Nathan Clark, of the Clarks family, noticed that Army officers in Burma were wearing “crepe-soled rough suede boots” as part of their casual attire. The officers had discovered that these tidy boots were hard-wearing and durable, but also light weight and very comfortable. Clark found that the boots were being made and sold in the bazaars in Cairo. The design seems to be based loosely on the style of the Dutch voortrekker boot that was introduced to Western Desert warfare by the South Africa division of the Eighth Army.
On returning to Somerset, England in 1949, Clark and pattern-cutter Bill Tuxhill recreated the super comfortable construction; a simple two-piece upper body and crepe sole. The boot was formed on a round-toe last.
The desert boot had success in Italy and France and was later released in England and the US. In 1950 the Desert Boot made its American debut at the Chicago Shoe Fair.
Desert Boots became fashionable in Beatnik Culture, they w e re later adopted by Sixties Mods who wore them as part of both smart and casual clothing outfits. In 1967 when the Deputy Leader of the House of Lords, Lord Shackleton, return ed from Aden wearing a pair of locally made desert boots. On his next visit to Aden, he to ok with him orders from several Government ministers for duplicate pairs: The Popularity of the Desert Boot stretched far beyond the working class youth. Desert Boots carried on through to the Mod Revival era of the Seventies and Eighties becoming a true Retro Mod Classic.
The Mod look is still strong today; Paul Weller and Liam Gallaher sport desert boots regularly, the former even releasing his own boots in his Pretty Green clothing line.
In its 60 year history, the Clarks Desert Boot has sold more than 12 million pairs worldwide; a success which no doubt has something to do with the pedigree endorsement by noteworthy names such as Bob Dylan, The Beatles and Oasis. It’s fair to say that Steve McQueen in The Great Escape was a big influence in my young life, and look, here he is sporting a pair of Clarks Desert boots.
The Desert Boot design has been adapted, copied and revamped many times, often with success. Marks and Spencer introduced desert boots as part of a revamp of their men’s fashion department in 1970. The look combined a navy blazer, Scottish tweed trousers, a button down shirt and a silk paisley scarf.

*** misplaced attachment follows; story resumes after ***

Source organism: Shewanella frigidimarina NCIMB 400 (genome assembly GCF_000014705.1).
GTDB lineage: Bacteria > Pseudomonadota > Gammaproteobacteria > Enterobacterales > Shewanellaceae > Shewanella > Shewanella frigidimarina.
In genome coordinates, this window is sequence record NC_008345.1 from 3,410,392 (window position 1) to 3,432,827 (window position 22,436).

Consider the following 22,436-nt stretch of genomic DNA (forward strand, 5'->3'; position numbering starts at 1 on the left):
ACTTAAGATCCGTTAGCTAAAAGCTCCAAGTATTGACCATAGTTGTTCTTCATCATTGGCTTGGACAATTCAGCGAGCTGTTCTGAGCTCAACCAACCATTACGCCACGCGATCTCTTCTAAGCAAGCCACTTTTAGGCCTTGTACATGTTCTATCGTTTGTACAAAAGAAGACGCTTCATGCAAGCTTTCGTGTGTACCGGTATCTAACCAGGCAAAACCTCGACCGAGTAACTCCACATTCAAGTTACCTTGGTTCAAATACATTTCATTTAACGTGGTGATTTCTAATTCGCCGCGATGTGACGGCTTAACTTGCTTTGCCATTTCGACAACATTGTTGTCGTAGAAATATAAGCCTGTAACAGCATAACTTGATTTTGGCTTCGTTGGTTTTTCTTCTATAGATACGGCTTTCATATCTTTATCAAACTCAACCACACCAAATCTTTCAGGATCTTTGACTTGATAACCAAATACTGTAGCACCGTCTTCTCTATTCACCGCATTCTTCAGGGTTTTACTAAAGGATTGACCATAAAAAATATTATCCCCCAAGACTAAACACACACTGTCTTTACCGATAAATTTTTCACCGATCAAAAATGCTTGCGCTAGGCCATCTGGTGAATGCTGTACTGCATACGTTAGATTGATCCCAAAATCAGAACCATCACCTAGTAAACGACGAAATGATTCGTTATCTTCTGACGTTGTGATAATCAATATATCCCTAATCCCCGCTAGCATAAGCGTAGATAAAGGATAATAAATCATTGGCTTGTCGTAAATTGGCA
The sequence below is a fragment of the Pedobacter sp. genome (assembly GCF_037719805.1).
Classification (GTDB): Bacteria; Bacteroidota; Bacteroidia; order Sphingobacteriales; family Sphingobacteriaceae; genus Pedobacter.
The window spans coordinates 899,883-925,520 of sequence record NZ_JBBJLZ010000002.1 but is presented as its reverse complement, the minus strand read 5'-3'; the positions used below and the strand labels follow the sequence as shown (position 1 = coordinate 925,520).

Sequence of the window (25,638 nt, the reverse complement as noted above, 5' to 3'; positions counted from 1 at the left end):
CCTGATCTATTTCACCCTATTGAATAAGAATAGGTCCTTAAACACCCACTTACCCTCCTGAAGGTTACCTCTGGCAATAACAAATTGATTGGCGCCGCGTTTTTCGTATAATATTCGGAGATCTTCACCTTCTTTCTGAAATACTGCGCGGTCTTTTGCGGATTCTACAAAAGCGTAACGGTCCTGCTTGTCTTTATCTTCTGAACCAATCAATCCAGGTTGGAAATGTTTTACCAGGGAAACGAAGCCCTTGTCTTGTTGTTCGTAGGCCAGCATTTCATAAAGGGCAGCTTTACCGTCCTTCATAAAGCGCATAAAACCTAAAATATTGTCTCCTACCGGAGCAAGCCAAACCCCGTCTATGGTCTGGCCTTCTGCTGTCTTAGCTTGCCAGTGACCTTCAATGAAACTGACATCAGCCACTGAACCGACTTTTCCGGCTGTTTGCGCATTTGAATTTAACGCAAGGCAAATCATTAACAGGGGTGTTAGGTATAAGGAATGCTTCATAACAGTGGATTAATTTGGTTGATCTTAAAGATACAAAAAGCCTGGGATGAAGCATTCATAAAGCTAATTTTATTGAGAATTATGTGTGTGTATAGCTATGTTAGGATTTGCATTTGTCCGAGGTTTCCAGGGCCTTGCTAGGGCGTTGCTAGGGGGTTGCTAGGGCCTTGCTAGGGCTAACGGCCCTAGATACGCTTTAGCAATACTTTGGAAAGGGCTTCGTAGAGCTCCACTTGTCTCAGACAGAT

In August 2009 Clarks Originals celebrated 60 years of the Desert Boot, introducing six off-the-wall designs; three for men and three for women, each representing a decade in boot history.
As far as I can tell, these limited edition boots aren’t available from Clarks anymore and a cursory browse of EBay heralded no results. Some of the styles are a definitely an acquired taste, however if you can track down a pair in good quality, snap them up; they’re probably worth a chunk of change. If you’re very lucky, you might even bag the souvenir booklet that comes with each pair; ‘Six Decades of Looking Forward to the Past’ - plus an exclusive 60th anniversary key ring which is made from the same materials as the boot.
It’s a classic design, a beautiful shape and very, very comfortable. Most importantly, the Desert Boot is very practical and can be worn with almost any outfit. There are style aficionados that would say that the Desert Boot cannot be worn with a suit. This is wrong. It’s true that the suit is sleek, and Desert Boots are more casual, however Desert Boots curb the formality from a suit. Worn with the right attitude it can work well.
I got a pair of Clarks Ebony Vintage Desert Boots for my 24th birthday, they cost about £70. I wore them almost every day for about eight months and loved them dearly.
After eight months the crepe soles began to wear smooth from use; this made walking on any wet surface (damp pavements, wet tarmac or snow) extremely treacherous. The soles lost almost all traction and they actually became dangerous to tread the streets in, I was slipping and sliding all over the place on my daily walk to work: At times I had to plan my route along the street, making sure that I walked only on surfaces that caused friction; such as rough tarmac and cobbles.
In hindsight, I should have gone to a cobbler, who could have, no-doubt, repaired
the soles with a quick and cheap alteration.
I love Desert Boots. The design hasn’t changed in over 60 years, testament to how great they are. I might just get my classic, beaten up old pair repaired for this summer. Then again, I might just splash out on a new pair.
Desert Boots = Good Clobber.
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